The main external challenges facing the country include rising geopolitical tensions, stemming primarily from the trade war with the United States (US), and a growing number of calls from several countries for China to address alleged human rights abuses, with changes in consumer demand and increasing global regulations having played their part in this regard. Companies operating in China are facing more public pressure to demonstrate a greater degree of transparency in their operations to avoid reputational damage in their home markets. Due to new and emerging legislation, they must now demonstrate that their supply chains, both up and downstream, are free of forced labour in order to uphold corporate pledges and maintain their licence to operate, as well as to remain globally compliant.
With China staying largely closed, European companies see the need to make their global supply chains more resilient. This presents opportunities to other emerging markets that are ready to welcome new investment and jobs, and has seen companies evaluate reshoring, nearshoring or ‘friend-shoring’ as possible solutions, chamber President Joerg Wuttke said.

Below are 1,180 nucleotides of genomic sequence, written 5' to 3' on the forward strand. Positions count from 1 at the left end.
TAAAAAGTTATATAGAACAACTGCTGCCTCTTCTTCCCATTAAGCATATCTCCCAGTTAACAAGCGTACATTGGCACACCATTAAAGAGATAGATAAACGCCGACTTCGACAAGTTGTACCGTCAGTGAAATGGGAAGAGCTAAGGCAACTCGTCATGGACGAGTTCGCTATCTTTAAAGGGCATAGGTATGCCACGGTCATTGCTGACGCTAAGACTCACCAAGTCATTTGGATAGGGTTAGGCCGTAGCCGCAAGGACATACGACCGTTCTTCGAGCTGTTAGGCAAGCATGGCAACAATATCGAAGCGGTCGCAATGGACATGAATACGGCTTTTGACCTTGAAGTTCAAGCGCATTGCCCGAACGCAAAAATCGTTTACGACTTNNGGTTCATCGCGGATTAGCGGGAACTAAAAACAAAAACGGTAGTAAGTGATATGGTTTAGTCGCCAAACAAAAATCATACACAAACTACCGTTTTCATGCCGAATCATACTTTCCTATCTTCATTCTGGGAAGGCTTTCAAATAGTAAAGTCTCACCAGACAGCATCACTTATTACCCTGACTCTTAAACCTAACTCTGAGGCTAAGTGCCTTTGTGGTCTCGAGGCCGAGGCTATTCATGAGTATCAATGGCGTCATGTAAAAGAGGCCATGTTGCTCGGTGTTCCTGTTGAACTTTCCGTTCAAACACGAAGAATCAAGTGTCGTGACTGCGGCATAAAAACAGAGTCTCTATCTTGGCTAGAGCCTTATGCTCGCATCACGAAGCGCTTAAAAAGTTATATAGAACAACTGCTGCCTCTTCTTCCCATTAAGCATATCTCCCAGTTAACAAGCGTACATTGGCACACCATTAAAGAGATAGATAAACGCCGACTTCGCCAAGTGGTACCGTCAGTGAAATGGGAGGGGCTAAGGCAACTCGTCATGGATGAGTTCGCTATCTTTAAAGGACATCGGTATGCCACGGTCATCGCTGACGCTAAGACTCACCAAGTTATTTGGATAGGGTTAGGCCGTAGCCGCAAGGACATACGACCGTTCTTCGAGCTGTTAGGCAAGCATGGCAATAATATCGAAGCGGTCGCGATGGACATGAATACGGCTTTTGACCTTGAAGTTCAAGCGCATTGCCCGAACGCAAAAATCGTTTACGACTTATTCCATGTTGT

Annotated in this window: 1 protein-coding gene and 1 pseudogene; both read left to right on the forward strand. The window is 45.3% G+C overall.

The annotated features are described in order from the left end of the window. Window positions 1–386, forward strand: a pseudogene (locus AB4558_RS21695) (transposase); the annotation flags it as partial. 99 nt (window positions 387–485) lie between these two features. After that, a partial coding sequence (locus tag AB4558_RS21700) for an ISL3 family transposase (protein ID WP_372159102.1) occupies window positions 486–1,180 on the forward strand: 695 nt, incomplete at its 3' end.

The EU is the second-largest destination for Chinese exports, with trade amounting to US$828 billion last year. It is also the third-largest source of foreign direct investment (FDI) in China following Hong Kong and Singapore, investing US$5.1 billion in 2021, or 3.5 per cent of China’s total receipt. The European business community still believes that China, as the world’s largest consumer goods market, has significant growth potential and that its manufacturing base and world-class industrial clusters would be difficult – if not impossible – to replicate elsewhere, the paper said.